Rebuilding The Dream: Solving California’s Affordable Housing Crisis

Report #165, May 2002


The Little Hoover Commission on Wednesday released a report concluding that the State must work more assertively with communities to resolve the shortage of affordable housing that is compromising the quality of life for millions of Californians and the state’s future prosperity.

After a 12-month review, the Commission concluded that the state’s affordable housing crisis is not just a product of a booming economy and rapid population growth, but a failure by the State to seize every opportunity to spur the development of homes, particularly for low-income Californians.

The Commission found extensive documentation that the shortage of housing is chronic and growing and that the state’s poorest citizens suffer the greatest consequences. Among low-income renters, about two-thirds pay more than half of their income for housing and 91 percent pay more than the recommended 30 percent. If current trends continue, state officials estimate California will build less than 60 percent of the new housing needed over the next 20 years.

To address these issues, the Commission urged policy-makers to align planning laws, regulatory reforms, infrastructure funding and other initiatives to more comprehensively encourage cities and counties to do their part to ensure that adequate housing is constructed and affordable housing goals are met.

“With local control comes local responsibility,” said Commission Chairman Michael E. Alpert.   “The State is not doing all that it could to provide incentives and rewards to local communities that do their part to meet local and regional needs for affordable housing.  Nor does it adequately sanction those that fail to do their share.”

To encourage housing, state policies require local governments to zone adequate amounts of land for housing – including affordable housing – and the State provides subsidies for some projects. But the State also imposes a maze of conflicting regulatory mandates that can frustrate community plans or can be used as excuses by local officials who do not want to fulfill housing goals.

The State’s subsidy programs come and go, depending on political priorities and the State’s financial fitness. The $2.1 billion housing bond measure slated for the November 2002 ballot is historic in size, but by itself will not solve the problem of inadequate supply and escalating prices.

The Commission called on policy-makers to improve the administration of each of the housing programs and align the multiple efforts to provide powerful signals to local officials to support affordable housing projects.  For example, the Commission recommended that the State refocus the housing element law from requiring local governments to plan for housing to ensuring that housing is actually built, and it suggested giving priority for infrastructure programs – such as park or water project funding – to communities meeting their goals.  The Commission also recommended that regional Councils of Governments be recruited to help resolve controversies over how housing quotas are allocated.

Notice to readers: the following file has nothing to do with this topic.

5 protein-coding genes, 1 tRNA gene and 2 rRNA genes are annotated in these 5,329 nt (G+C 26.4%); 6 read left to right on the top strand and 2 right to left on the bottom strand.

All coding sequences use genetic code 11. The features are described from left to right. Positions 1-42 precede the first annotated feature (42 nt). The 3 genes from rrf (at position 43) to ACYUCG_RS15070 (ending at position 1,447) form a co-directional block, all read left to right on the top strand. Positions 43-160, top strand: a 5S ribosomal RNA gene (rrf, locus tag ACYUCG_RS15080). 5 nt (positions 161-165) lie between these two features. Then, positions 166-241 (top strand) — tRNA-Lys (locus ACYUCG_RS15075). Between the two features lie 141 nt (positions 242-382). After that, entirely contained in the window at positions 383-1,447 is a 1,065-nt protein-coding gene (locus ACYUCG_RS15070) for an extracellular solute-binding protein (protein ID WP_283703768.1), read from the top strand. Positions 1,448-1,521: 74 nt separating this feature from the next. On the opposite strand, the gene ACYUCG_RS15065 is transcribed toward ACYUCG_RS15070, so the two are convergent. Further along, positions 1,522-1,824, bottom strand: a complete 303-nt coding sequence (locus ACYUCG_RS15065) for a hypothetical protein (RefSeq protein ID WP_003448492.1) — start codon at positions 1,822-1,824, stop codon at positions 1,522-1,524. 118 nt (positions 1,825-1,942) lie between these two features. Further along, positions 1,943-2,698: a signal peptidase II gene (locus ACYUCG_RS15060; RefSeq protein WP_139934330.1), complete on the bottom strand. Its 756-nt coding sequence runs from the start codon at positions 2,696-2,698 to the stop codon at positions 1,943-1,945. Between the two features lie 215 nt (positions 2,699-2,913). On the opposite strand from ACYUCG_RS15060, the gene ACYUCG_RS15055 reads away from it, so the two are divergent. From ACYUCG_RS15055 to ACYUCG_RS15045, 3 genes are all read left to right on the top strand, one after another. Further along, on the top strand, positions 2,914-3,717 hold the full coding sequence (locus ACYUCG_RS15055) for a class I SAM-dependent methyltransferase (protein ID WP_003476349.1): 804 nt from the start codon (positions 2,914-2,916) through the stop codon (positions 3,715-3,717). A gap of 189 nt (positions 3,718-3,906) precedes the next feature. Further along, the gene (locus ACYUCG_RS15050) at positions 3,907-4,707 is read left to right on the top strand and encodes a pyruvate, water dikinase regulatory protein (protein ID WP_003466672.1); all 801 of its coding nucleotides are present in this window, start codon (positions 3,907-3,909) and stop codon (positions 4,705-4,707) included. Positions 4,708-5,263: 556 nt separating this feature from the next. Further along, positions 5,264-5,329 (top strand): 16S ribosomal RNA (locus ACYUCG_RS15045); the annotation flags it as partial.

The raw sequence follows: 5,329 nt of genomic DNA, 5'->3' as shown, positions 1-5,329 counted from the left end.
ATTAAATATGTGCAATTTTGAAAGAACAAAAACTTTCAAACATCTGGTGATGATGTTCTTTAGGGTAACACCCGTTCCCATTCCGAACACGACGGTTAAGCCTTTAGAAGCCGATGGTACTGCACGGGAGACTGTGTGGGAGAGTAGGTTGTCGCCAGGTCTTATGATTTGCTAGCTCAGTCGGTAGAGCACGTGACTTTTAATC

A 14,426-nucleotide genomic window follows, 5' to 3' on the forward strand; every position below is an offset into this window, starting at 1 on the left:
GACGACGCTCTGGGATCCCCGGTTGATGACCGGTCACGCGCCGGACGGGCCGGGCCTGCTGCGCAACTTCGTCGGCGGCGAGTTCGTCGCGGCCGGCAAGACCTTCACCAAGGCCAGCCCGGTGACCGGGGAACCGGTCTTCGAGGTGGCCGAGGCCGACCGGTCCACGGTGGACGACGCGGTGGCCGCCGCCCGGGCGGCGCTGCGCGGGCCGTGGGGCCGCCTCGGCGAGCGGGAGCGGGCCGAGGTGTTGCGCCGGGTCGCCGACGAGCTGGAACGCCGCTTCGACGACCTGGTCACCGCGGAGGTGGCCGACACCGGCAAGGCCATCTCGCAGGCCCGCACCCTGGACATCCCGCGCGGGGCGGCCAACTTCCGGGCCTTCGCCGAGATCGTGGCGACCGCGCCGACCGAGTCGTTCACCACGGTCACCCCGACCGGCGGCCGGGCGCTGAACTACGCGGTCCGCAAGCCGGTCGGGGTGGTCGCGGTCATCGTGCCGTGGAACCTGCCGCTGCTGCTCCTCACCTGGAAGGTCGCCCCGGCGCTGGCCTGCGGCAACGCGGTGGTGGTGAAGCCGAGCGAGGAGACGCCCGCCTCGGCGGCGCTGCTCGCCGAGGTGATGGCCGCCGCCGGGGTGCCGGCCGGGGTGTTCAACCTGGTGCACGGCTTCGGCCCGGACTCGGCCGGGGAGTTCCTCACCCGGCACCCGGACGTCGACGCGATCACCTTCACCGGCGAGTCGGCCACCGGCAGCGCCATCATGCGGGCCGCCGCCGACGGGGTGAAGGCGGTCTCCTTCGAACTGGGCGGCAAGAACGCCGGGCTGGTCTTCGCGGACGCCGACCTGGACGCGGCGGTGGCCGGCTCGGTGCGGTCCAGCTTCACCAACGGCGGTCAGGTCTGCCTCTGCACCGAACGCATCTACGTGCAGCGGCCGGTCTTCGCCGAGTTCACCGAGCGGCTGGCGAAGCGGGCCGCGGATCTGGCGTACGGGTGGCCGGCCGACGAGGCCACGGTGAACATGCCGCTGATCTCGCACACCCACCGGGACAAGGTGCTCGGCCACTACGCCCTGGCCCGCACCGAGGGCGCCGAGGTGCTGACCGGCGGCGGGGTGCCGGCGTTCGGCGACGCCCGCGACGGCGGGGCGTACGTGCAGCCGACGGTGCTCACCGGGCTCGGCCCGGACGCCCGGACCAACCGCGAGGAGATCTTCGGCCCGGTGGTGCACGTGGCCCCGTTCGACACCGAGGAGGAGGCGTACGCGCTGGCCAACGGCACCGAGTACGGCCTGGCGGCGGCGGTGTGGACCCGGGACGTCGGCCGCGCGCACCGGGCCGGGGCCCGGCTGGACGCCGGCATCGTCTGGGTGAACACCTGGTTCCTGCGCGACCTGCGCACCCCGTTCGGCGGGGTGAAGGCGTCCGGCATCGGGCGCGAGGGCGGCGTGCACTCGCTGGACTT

The Commission concluded that state officials need to work to resolve conflicts between important but divergent policies intended to protect the environment and public health, while also ensuring adequate housing. In particular, the Commission found that more could be doneto clarify the rules for cleaning up 90,000 industrial sites known as brownfields.

“Brownfields represent a tremendous opportunity to stem the cycle of decay, boost sagging economies and improve the well being of entire communities,” said Commissioner DanHancock, chair of the subcommittee that directed the study.

The Commission recommended that the State reduce the risks associated with affordable housing by promoting public-private investment partnerships and streamlining the project approval process to attract more private capital to affordable housing.

The Commission concluded that subsidies, necessary until these strategies take hold, should be consistent, reliable and easy to access.  The State’s three housing agencies need to expand their efforts to coordinate subsidy programs to reduce the time it takes for builders to assemble the funding and construct homes.

Finally, the Commission said the State should encourage local communities to share in the costs of providing infrastructure for affordable housing projects because the entire community has an interest in making sure that basic human needs are met.

“California created its housing problem – with flawed regulatory and fiscal policies – and it is up to California to fix it,” said Commissioner Hancock. “The State must seize every opportunity to reduce barriers and provide meaningful incentives for local governments to provide affordable housing.   When communities don’t respond to these “carrots,” the State should limit their access to new funds and discretion over other expenditures.”

The Little Hoover Commission’s report, Rebuilding the Dream: Solving California’s Affordable Housing Crisis, is available on the Commission’s Web site at: